Travel Through Turkey on a Harley-Davidson

By Peter & Kay Forwood

Turkey on a Harley (4/11/06 - 19/11/06)
Distance 2082 km (477891 km to 479973 km)

This is part of the twelfth section of our around the world trip.
Complete Trip Overview & Map

Coming from Macedonia (FYROM) and Greece or read our previous visit to Turkey   

4/11/06 More and more the Euro is taking over the role of the US dollar in the world. As the Euro has strengthened and the dollar weakened recently it has accelerated the process. Last time we visited Turkey our visa was $US 20.00, now it is 15 Euros. Kosovo and Montenegro both use Euro as their currencies even though they are not EU members. All of the ex French colonies in Africa have a fixed exchange rate to the Euro as do all the French overseas territories. It has become more widely accepted than the $US where we have been travelling recently. The standard three month multiple entry visa for Turkey at 15 Euros extremely reasonable. CustomsA cold ride to Ankara accepted the Carnet and a stamp was placed in my passport, designed to prevent me leaving the country without the motorcycle. We have passed through a dozen countries in the last month and are now looking forward to settling into one for a while.

5/11/06 Fuel in Turkey has always been expensive, vying for the most expensive in the world at almost $US 2.00 a litre. The high price doesn't seem to have curbed development of the country which has been running wildly since we were here last in 1999, but it seems to keep a lot of cars off the roads and certainly slows traffic to economical speeds, most of the time. Perhaps a lesson for the more fuel hungry carbon emitting countries in the west, although a bit of global warming would have been appreciated today. A heavy frost met the morning and snow was still on the ground as we followed the freeway through Istanbul. The 900 metre high pass near Bolu on the way to Ankara had the expressway closed with all traffic being diverted along the old road which was salted and had snow half a metre deep across the countryside. It was after dark when we found a small hotel in Bolu and wondered what the snow situation will be like in Eastern Turkey with roads over 2000 metres high and the season will be a couple of weeks later. The Bosphorus to the east of Istanbul, where the Mediterranean meets the Black Sea is the official divide between Europe and Asia. The human divide is not so distinct but certainly moves more Eastern as we move east.
Local version of heated grips, hopefully will keep my hands warmer Traditional clothing is starting to appear, friendly hospitality is increasing and old values continue. Inflation in Turkey has been running wild for years. The Turkish lira recently had six zero's removed from its value, the new lira is one million times the value of its old cousin, and is much more manageable. It was too easy to miss a zero when using the old currency.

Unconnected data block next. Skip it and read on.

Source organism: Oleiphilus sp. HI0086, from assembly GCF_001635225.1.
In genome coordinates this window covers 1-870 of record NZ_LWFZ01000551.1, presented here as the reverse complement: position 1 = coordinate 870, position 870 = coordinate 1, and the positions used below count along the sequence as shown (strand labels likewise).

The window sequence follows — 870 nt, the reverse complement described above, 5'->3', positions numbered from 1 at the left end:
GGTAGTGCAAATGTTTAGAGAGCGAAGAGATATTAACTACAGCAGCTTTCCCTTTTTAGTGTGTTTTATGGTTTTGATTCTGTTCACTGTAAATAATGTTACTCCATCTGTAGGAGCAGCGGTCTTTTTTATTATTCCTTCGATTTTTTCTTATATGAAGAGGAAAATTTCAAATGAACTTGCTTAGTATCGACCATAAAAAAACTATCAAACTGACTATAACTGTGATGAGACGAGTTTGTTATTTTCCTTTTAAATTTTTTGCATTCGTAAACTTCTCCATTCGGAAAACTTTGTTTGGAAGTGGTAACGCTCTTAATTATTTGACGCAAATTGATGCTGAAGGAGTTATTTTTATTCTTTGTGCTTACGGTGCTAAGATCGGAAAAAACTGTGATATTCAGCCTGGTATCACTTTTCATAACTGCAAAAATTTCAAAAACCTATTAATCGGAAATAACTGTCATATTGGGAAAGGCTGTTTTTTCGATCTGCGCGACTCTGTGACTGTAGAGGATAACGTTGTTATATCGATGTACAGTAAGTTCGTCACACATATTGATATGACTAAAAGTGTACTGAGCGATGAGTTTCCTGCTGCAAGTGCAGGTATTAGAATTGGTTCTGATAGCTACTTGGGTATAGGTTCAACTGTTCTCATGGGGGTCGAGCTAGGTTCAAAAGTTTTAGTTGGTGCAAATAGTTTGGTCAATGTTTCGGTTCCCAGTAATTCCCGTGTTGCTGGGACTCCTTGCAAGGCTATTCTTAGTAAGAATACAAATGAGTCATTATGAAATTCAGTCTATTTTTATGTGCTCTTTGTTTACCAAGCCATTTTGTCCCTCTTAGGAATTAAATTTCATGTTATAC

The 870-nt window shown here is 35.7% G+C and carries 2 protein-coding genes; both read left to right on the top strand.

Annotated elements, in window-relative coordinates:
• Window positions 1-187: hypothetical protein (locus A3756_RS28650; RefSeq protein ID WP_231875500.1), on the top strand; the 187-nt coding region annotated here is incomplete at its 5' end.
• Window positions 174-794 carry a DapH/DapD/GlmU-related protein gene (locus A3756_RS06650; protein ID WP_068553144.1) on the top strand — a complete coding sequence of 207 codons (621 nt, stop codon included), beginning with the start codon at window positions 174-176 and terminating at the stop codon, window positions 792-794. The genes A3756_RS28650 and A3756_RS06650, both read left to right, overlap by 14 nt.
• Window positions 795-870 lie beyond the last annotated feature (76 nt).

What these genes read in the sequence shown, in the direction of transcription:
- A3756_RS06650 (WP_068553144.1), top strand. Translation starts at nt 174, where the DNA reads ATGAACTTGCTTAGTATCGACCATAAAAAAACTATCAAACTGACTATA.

6/11/06 A later start to hopefully have the road ice free. We were at the 1600 metre pass at 10 am and the high traffic volume had kept the road open and mostly dry. There had been a lighter snowfall here than at yesterday's lower pass. Stopping every 50 km to warm up at roadside tea places had us in Ankara just after lunch. The capital had also received snow, with trees still dripping with the thaw. The tourist office advised this was unusual weather this early, normally not snowing in Ankara for another month, which was encouraging for us getting out of the country. The area of Hakkari, in the south east, and near to where we will be trying to visit Iraq and cross into Iran had heavy rains and floods with over 30 people killed just a few days ago. Roads have been washed away and a cleanup is underway. It may not be a sensible time to try to pass through the region. Found a cheap, comfortable hotel in the centre of town and got ready for the visa onslaught tomorrow. Iran, Indian and Pakistani, we are aiming for over the next few days.

7/11/06 Ankara is a spread out city with lots of one way streets and heavy traffic. Luckily the embassy area is reasonably contained. The news from the Iranian Embassy was not encouraging. Our visas would take at least ten days, likely two weeks, whether for a transit or tourist visa, needing to be referred to Teheran for approval. This is vastly different from the on the spot Iranian visa I received last year in Almaty, Kazakhstan.Small street up near the Citadel, old Ankara A French couple were also at the embassy, had applied in Istanbul, and were supposed to collect their visas in Ankara two weeks later, today, but their visas were not yet approved. The Pakistan Embassy required a letter of introduction from our Australian Embassy (prepared on the spot for $A 30.00), before they could process their visa, but it would only take a day to approve. The Indian Embassy required bank statements and the officer was not happy to accept our application, trying to refer us to Teheran or Islamabad to get the visa, presumably to save him the effort. He also said our application had to be referred to the Indian Embassy in Australia for security approval, something that seems to be creeping into the visa process for a number of countries recently. The unhelpful officer also at first said it would take two weeks, then seven working days, then perhaps sooner. By the end of the day we had one application accepted, Iran, and two ready for tomorrow as they only accept visa applications in the mornings. It is a shame the first contact with a country is its Embassy staff as they are not always helpful. Also the time taken to get a visa, in this case our Iranian one, limits the available time we will have to spend in their country. Two weeks waiting in Ankara means we have two weeks less time somewhere else.